Supports such as spaced discreet supports 28a-28c, FIG. 3 extend inwardly from the inner diameter of cap skirt 24 and serve to support and center cap 20 on the distal end of shaft 16 as shown in FIG. 2. A fastener subsystem such as rod 30, FIG. 1 extends up through pipe 10 and shaft 16 and through opening 32 in cap top surface 22 as shown in FIG. 2. The distal end of rod 30 includes threads as shown and one or more nuts 34a, 34b are secured thereto. T-handle 36 on the proximal end of rod 30 spans the proximal end of pipe 10 and can be turned to secure cap 20 on the distal end of shaft 16 and to secure shaft 16 to pipe 10. FIG. 4 shows another embodiment of cap 20′ with spaced supports such as inwardly extending support 28a′.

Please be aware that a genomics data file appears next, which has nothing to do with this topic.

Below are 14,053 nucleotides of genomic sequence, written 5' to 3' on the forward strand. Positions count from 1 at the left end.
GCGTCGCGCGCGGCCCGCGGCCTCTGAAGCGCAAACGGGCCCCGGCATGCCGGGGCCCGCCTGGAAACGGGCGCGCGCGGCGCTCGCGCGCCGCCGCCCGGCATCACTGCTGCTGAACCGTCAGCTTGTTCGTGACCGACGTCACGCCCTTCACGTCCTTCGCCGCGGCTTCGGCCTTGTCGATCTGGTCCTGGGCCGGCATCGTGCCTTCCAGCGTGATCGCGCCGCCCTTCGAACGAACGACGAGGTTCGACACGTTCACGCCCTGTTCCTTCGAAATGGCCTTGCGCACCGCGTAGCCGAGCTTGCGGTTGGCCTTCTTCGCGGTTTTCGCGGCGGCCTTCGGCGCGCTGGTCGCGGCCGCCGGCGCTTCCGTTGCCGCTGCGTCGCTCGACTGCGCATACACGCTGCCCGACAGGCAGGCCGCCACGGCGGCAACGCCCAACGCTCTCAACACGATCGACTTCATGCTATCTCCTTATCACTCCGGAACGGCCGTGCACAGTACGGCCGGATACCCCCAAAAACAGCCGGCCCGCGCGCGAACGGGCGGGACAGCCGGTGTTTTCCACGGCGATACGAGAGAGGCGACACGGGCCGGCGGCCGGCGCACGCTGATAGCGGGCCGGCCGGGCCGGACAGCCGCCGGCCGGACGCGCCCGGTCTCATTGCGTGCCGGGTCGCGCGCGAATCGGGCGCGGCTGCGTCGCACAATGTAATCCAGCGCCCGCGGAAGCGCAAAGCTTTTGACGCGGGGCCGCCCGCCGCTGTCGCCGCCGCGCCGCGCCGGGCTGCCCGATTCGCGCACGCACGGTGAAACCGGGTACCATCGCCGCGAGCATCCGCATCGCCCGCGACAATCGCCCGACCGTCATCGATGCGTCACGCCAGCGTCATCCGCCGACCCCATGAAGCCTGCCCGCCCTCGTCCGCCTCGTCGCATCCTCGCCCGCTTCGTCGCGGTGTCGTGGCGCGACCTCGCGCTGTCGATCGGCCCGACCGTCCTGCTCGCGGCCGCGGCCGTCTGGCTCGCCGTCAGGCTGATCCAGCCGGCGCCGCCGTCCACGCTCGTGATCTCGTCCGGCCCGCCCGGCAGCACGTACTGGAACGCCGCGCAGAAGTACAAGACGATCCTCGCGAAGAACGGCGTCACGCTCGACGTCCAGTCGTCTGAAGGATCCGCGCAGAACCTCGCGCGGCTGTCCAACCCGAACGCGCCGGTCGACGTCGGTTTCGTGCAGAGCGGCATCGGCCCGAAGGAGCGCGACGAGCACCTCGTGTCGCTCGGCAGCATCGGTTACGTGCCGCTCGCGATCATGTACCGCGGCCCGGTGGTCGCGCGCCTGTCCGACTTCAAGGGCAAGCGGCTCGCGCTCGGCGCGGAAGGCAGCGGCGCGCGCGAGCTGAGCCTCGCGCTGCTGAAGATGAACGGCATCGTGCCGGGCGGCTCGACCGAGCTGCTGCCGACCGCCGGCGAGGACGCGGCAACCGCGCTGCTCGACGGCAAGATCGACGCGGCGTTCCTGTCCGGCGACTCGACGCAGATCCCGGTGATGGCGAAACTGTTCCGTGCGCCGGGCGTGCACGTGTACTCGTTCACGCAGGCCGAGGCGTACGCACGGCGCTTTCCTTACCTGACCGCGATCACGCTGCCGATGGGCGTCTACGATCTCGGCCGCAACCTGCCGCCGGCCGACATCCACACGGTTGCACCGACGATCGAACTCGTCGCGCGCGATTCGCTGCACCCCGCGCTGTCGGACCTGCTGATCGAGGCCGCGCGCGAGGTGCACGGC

In one particular example, pipe 10, FIG. 2 is a one inch standard weight (316 S.S.) pipe with a 1.049 inch inner diameter and a 1.315 inch outer diameter. Shaft 16 is a standard ¾ inch pipe or tubing (316 S.S.) with a 1.050 outer diameter. Skirt section 24 of end cap 20 has an inner diameter of 1.160 inches. All of the components are typically made of stainless steel. Through hole 32 in the top surface 22 of cap 20 is typically 7/16 inch in diameter. The ⅜ inch diameter rod 30 is typically 2½ inches longer than pipe 10. T-shaped handle 36 is 1½ inches in length. Inwardly extending equally spaced supports 28a-28c, FIG. 3, are formed as shown in FIGS. 5-6. The outer diameter of cap 20 is 1.500 inches and cap 20 is 1.00 inches tall. Skirt 24, without the three inner supports, has an inside diameter of 1.160+/−0.002 inches for a depth of 0.625 inch. Then the diameter transitions + to 0.750 inch for depth of 0.250 inch below the through hole 32. The three supports 28a-28c extend from the inside bottom of skirt 24 0.375 inch and are machined with a radius of 0.525+/−0.002 inch for a depth of 0.250 inch starting from the bottom of the skirt. This machining fixes the throat and depth of the annular space between the cap skirt and the shaft 16, and establishes a particular pressure drop through the nozzle. Cap 20 may be one piece 316 S.S. machined from a 1½ inch diameter rod or machined from a cast to meet the dimensions of the outer diameter of ¾ inch S.S. pipe or tubing.